On Monday night, speaking in the Q&A following his speech at the University of Minnesota, Daily Wire Editor-in-Chief Ben Shapiro had a hilarious exchange with a young conservative man asking for advice on how to expose his leftist girlfriend to conservative ideas. The back-and-forth elicited plenty of laughter from the audience at the beginning before it segued into a serious discussion of the centrality of shared values for a good marriage.
Here’s how the exchange went:
Young man: Hi.
Young man: So let’s say that hypothetically there’s a young man here who is dating a young woman who’s essentially very far Left. (laughter and applause)
Shapiro: Sorry: before you go any further, is she present right now?
Young man: No, she is not.
Shapiro: Good, so I can be honest. (laughter)
Young man: How might — do you have any advice for how this young man might go about exposing her to some new ideas without the relationship crashing and burning?
Shapiro: Oh, you’re an optimist. (laughter) So, you, my friend, are making a very large mistake. (laughter and applause) I’m sure she’s wonderful; I’m sure she’s supremely attractive; I’m sure all of those things. It depends on what the relationship is for. Are you in it for marriage? You actually have to give me a — what’s the end goal here?
Young man: Yeah, marriage.
Shapiro: So if you’re in it for marriage, then the number one thing you must have in common with your spouse is values. Interests come after values. Most people are interested in lots of things; there are lots of interesting things in the world — liking the same movies; liking the same art — virtually worthless. What is important is that you have the same value system. So politics are a reflection of values. Now, there are a lot of people who never connect their politics with their values, so you have to determine whether she’s politically left because this represents her core values, or just because she’s been told a bunch of slogans and now she repeats all these slogans.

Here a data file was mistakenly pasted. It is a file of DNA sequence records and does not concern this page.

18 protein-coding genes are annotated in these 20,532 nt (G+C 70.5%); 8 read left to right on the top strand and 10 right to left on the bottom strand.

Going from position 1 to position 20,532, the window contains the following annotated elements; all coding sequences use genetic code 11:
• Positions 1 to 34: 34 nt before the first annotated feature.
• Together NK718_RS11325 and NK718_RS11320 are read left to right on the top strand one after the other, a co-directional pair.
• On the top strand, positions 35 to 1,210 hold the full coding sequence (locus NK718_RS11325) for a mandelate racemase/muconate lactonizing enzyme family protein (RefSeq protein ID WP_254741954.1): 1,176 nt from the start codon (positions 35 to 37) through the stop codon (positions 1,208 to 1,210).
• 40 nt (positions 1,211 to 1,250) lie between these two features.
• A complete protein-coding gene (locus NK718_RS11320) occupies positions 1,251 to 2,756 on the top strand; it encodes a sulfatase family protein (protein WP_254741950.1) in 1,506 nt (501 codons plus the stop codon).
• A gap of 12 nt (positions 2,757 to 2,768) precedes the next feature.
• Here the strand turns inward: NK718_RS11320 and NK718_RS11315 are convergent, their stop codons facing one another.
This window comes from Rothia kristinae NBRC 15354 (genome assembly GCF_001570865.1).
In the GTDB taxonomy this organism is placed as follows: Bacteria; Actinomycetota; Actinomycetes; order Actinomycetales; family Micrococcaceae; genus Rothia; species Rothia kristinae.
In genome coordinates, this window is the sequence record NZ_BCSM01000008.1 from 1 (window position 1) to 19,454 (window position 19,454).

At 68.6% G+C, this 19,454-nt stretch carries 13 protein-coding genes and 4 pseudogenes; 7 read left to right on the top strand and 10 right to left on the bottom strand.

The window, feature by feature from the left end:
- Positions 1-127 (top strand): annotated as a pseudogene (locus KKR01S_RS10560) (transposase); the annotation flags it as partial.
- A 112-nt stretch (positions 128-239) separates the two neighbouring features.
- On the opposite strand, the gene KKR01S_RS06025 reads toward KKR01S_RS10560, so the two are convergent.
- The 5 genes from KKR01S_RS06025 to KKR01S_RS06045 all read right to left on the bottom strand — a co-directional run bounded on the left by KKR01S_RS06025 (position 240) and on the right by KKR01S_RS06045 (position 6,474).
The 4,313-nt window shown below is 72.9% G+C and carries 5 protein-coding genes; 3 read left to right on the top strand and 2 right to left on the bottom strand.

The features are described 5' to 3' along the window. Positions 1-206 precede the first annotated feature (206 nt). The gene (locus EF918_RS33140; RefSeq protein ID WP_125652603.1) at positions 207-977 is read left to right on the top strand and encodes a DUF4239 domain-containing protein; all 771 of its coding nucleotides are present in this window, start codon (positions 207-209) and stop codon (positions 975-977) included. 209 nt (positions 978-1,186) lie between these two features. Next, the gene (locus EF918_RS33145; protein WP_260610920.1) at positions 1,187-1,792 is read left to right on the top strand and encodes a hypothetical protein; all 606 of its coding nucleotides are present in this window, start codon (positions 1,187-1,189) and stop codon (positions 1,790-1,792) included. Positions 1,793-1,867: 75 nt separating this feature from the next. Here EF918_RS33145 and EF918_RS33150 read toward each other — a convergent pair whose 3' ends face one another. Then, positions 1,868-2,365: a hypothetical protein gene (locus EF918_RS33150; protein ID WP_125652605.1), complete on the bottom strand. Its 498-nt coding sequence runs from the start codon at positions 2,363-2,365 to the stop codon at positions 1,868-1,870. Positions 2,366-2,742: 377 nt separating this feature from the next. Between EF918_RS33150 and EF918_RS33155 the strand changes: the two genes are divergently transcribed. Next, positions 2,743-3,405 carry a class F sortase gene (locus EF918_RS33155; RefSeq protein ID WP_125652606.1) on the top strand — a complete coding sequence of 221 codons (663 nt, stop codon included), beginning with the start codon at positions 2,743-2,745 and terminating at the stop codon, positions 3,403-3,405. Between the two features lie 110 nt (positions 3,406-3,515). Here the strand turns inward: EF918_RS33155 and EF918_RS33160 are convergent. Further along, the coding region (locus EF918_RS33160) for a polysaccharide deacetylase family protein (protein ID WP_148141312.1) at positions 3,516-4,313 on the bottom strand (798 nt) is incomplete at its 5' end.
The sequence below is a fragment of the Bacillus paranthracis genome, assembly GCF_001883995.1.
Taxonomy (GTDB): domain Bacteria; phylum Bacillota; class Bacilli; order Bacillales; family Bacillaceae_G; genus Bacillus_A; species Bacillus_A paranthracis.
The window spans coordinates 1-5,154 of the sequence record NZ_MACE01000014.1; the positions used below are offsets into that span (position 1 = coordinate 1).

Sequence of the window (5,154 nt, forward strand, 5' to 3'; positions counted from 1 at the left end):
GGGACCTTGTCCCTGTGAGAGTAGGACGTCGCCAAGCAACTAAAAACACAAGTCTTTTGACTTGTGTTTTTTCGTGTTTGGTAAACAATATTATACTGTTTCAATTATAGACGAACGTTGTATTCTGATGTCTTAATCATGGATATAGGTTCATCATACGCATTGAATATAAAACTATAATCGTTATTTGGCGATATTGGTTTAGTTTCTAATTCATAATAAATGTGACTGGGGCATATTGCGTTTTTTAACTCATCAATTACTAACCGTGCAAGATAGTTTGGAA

When I first dated my wife, for example, my wife thought of herself as pro-choice and the more we discussed the issue it became very clear to her that she was actually pro-life and hadn’t really considered the issue in a serious way; it was just she was told on college campus that it was a good thing to be pro-choice, and so she said she was pro-choice. And the same thing was true of gun rights, for example. She didn’t know anything about guns; she had been told guns were bad, and then when I explained gun rights to her, and when it turned out her father was a member of the military, then she shifted a little bit.
Politics is the tip of the iceberg; the question is whether your girlfriend’s politics, or this unnamed person’s girlfriend’s politics (laughter), are a floating bit of flotsam on the top of the ocean or whether there’s actually a structural underpinning for what she’s thinking. So you first have to determine that. If there is a structural underpinning, and if she really believes this stuff on a strong level, you’re really going to have to think about whether this is something you want to go through for the next eighty years.
Because when it comes time to raise your kids, forget about you; in my view, marriage, not “relationships,” marriage is about bearing and rearing children, ideally. My wife and I have two children; that is the end goal of marriage; that is the telos of marriage. Marriage was created so that we could bear and raise our children. And that means that we have to have very similar perspectives on how we want to raise our kids.
Now, if you want to raise your kid with traditional ideas of virtue and decency, and she wants to raise your kids with traditional ideas of multiculturism, for example, and all cultures and all opinions being equal, all behavior being equal, this is going to be a real conflict when it comes time to parent your kids.
So you have to ask yourself two questions: one: is she movable? And two: if she’s not movable, what is your end goal here? Because there’s lots of fun to be had in life, but when it comes time for marriage, marriage is — as all the married people in the room know, marriage is not the time for fun. (laughter) When it comes time for marriage — not totally, I love my wife and we have a great marriage — (laughter) see, I know she’s watching — (laughter) when it comes time for marriage, it is deeply important that you put values before all the other ancillary things. You have values in common, your marriage can outlast anything; if you don’t have values in common, then the first break and the thing’s over.